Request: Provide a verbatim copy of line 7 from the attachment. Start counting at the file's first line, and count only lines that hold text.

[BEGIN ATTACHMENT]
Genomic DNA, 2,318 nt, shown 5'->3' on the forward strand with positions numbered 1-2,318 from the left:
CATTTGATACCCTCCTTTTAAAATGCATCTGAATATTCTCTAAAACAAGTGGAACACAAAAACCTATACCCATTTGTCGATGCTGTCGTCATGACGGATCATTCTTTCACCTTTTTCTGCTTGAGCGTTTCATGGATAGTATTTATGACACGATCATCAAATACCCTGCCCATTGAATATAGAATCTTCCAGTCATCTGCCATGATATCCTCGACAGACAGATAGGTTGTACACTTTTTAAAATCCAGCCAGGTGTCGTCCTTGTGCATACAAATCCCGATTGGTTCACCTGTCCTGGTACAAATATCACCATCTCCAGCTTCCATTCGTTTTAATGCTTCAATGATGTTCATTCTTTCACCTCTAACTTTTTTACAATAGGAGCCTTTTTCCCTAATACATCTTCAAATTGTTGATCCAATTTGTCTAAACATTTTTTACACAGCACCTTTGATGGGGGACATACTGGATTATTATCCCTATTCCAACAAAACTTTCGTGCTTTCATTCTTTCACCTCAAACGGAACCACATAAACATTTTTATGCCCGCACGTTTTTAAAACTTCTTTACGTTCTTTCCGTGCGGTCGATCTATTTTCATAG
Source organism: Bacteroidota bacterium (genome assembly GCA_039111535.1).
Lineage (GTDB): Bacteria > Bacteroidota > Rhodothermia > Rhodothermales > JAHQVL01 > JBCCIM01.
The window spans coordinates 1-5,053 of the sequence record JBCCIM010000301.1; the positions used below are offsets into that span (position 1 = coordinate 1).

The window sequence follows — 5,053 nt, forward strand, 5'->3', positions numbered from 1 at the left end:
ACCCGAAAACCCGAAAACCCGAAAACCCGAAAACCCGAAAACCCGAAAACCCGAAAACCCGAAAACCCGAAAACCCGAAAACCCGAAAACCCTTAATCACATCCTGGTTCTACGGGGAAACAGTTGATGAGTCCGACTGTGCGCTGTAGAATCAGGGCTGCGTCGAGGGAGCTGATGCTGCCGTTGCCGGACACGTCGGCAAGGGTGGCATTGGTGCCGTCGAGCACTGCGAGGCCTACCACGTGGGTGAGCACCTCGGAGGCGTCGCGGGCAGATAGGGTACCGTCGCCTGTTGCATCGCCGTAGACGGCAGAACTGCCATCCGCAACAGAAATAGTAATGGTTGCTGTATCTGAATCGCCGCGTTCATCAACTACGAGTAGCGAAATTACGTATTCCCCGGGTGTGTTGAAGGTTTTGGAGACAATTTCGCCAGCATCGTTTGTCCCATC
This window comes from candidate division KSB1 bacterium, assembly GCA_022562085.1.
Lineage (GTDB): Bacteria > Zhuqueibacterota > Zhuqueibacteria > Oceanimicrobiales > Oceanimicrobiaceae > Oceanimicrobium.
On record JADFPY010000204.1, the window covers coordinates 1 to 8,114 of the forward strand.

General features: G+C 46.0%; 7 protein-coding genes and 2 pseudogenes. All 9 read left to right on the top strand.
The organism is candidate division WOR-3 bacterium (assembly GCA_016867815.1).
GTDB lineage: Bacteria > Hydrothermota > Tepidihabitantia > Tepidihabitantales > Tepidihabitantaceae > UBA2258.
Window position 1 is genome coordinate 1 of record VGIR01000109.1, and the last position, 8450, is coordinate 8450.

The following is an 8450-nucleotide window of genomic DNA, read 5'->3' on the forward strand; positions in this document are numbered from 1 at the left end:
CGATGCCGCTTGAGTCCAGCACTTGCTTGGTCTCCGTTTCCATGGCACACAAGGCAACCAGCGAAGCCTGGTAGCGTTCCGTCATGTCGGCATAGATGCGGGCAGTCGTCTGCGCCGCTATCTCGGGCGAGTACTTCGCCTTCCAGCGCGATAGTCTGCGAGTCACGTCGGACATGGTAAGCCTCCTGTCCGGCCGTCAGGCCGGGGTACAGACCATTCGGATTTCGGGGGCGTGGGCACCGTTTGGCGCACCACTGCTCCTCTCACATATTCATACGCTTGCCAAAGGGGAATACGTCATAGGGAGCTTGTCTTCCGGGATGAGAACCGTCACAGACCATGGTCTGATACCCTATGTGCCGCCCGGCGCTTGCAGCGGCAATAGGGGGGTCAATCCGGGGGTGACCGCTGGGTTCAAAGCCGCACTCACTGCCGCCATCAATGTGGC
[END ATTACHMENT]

ACCCGAAAACCCGAAAACCCGAAAACCCGAAAACCCGAAAACCCGAAAACCCGAAAACCCGAAAACCCGAAAACCCGAAAACCCGAAAACCCTTAATCACATCCTGGTTCTACGGGGAAACAGTTGATGAGTCCGACTGTGCGCTGTAGAATCAGGGCTGCGTCGAGGGAGCTGATGCTGCCGTTGCCGGACACGTCGGCAAGGGTGGCATTGGTGCCGTCGAGCACTGCGAGGCCTACCACGTGGGTGAGCACCTCGGAGGCGTCGCGGGCAGATAGGGTACCGTCGCCTGTTGCATCGCCGTAGACGGCAGAACTGCCATCCGCAACAGAAATAGTAATGGTTGCTGTATCTGAATCGCCGCGTTCATCAACTACGAGTAGCGAAATTACGTATTCCCCGGGTGTGTTGAAGGTTTTGGAGACAATTTCGCCAGCATCGTTTGTCCCATC